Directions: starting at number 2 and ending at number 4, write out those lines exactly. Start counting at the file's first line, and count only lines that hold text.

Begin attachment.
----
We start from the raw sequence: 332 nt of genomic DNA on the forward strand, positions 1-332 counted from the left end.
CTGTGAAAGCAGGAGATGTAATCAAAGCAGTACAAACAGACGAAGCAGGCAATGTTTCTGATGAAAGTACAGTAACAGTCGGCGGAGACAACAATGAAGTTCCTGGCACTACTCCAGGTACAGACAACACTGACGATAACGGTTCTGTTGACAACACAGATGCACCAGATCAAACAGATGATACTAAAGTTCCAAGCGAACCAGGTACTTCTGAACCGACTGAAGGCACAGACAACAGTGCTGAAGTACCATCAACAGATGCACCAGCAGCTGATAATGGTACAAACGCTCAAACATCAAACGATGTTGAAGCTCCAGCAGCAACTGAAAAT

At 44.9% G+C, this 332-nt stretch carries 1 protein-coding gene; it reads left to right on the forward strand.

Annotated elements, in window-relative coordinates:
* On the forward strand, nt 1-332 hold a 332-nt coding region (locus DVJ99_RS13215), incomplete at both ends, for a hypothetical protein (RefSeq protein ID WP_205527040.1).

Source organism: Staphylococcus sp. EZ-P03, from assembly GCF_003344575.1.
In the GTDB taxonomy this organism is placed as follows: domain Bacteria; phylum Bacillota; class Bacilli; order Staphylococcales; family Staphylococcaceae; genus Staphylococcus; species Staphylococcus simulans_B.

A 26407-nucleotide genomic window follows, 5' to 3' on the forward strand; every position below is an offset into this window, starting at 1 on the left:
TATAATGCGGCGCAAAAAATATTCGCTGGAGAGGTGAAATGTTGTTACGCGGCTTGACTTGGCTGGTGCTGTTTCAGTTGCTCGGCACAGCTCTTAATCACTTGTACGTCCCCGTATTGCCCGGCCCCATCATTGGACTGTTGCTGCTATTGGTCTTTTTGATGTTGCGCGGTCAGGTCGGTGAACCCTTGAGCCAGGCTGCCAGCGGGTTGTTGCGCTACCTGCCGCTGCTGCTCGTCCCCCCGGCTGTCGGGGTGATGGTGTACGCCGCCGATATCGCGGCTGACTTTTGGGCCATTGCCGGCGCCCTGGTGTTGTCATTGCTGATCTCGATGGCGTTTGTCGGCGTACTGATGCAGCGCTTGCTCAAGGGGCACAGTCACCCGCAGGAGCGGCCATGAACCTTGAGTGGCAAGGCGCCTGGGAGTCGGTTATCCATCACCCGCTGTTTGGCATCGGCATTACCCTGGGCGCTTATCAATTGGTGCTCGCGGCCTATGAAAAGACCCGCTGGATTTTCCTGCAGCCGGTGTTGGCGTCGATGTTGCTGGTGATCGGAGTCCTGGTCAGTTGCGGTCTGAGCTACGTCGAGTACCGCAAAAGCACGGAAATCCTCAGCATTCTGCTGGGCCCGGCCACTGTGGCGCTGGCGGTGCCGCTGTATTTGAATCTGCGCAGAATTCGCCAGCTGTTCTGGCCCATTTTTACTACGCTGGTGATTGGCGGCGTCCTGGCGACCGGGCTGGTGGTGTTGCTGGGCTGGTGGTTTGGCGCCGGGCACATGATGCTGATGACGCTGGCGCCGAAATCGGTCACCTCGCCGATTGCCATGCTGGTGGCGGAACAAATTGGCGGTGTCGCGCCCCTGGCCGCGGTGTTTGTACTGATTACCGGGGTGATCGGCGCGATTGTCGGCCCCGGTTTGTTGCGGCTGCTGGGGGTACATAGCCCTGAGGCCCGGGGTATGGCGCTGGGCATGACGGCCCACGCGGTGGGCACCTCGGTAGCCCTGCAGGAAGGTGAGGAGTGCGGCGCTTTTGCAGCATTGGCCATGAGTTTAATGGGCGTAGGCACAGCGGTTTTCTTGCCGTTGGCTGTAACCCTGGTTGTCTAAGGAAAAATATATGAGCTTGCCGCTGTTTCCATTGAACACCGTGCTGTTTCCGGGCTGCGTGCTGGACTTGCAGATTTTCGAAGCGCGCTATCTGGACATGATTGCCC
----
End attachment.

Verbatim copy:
CTGTGAAAGCAGGAGATGTAATCAAAGCAGTACAAACAGACGAAGCAGGCAATGTTTCTGATGAAAGTACAGTAACAGTCGGCGGAGACAACAATGAAGTTCCTGGCACTACTCCAGGTACAGACAACACTGACGATAACGGTTCTGTTGACAACACAGATGCACCAGATCAAACAGATGATACTAAAGTTCCAAGCGAACCAGGTACTTCTGAACCGACTGAAGGCACAGACAACAGTGCTGAAGTACCATCAACAGATGCACCAGCAGCTGATAATGGTACAAACGCTCAAACATCAAACGATGTTGAAGCTCCAGCAGCAACTGAAAAT

At 44.9% G+C, this 332-nt stretch carries 1 protein-coding gene; it reads left to right on the forward strand.

Annotated elements, in window-relative coordinates: